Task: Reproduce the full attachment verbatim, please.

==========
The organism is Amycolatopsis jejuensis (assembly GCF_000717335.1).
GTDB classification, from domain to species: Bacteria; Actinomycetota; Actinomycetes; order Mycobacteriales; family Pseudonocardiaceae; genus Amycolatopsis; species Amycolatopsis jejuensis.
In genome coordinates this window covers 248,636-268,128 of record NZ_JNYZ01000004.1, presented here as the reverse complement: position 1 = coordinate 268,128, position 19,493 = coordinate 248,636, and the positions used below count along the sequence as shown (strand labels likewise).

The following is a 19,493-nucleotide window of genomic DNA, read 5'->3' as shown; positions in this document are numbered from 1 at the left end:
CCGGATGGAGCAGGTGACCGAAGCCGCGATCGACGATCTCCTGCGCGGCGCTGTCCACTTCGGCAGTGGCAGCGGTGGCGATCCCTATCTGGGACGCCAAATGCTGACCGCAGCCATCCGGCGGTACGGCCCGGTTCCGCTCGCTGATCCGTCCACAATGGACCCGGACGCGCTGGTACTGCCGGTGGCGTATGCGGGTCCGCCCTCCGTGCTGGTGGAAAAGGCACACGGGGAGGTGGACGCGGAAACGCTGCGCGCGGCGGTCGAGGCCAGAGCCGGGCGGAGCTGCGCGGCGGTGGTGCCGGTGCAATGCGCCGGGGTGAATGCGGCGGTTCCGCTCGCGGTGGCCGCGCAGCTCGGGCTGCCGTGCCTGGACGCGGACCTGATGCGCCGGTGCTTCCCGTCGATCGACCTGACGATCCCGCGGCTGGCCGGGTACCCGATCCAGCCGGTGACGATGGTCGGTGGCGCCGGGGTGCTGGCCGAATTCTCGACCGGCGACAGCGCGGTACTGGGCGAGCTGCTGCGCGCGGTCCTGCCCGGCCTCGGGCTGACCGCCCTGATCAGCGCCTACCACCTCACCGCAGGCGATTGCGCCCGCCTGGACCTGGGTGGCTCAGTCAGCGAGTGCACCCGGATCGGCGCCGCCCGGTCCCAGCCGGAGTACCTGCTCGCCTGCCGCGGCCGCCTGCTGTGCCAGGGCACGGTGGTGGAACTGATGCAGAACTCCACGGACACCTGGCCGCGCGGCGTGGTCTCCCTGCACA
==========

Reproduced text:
The organism is Amycolatopsis jejuensis (assembly GCF_000717335.1).
GTDB classification, from domain to species: Bacteria; Actinomycetota; Actinomycetes; order Mycobacteriales; family Pseudonocardiaceae; genus Amycolatopsis; species Amycolatopsis jejuensis.
In genome coordinates this window covers 248,636-268,128 of record NZ_JNYZ01000004.1, presented here as the reverse complement: position 1 = coordinate 268,128, position 19,493 = coordinate 248,636, and the positions used below count along the sequence as shown (strand labels likewise).

The following is a 19,493-nucleotide window of genomic DNA, read 5'->3' as shown; positions in this document are numbered from 1 at the left end:
CCGGATGGAGCAGGTGACCGAAGCCGCGATCGACGATCTCCTGCGCGGCGCTGTCCACTTCGGCAGTGGCAGCGGTGGCGATCCCTATCTGGGACGCCAAATGCTGACCGCAGCCATCCGGCGGTACGGCCCGGTTCCGCTCGCTGATCCGTCCACAATGGACCCGGACGCGCTGGTACTGCCGGTGGCGTATGCGGGTCCGCCCTCCGTGCTGGTGGAAAAGGCACACGGGGAGGTGGACGCGGAAACGCTGCGCGCGGCGGTCGAGGCCAGAGCCGGGCGGAGCTGCGCGGCGGTGGTGCCGGTGCAATGCGCCGGGGTGAATGCGGCGGTTCCGCTCGCGGTGGCCGCGCAGCTCGGGCTGCCGTGCCTGGACGCGGACCTGATGCGCCGGTGCTTCCCGTCGATCGACCTGACGATCCCGCGGCTGGCCGGGTACCCGATCCAGCCGGTGACGATGGTCGGTGGCGCCGGGGTGCTGGCCGAATTCTCGACCGGCGACAGCGCGGTACTGGGCGAGCTGCTGCGCGCGGTCCTGCCCGGCCTCGGGCTGACCGCCCTGATCAGCGCCTACCACCTCACCGCAGGCGATTGCGCCCGCCTGGACCTGGGTGGCTCAGTCAGCGAGTGCACCCGGATCGGCGCCGCCCGGTCCCAGCCGGAGTACCTGCTCGCCTGCCGCGGCCGCCTGCTGTGCCAGGGCACGGTGGTGGAACTGATGCAGAACTCCACGGACACCTGGCCGCGCGGCGTGGTCTCCCTGCACA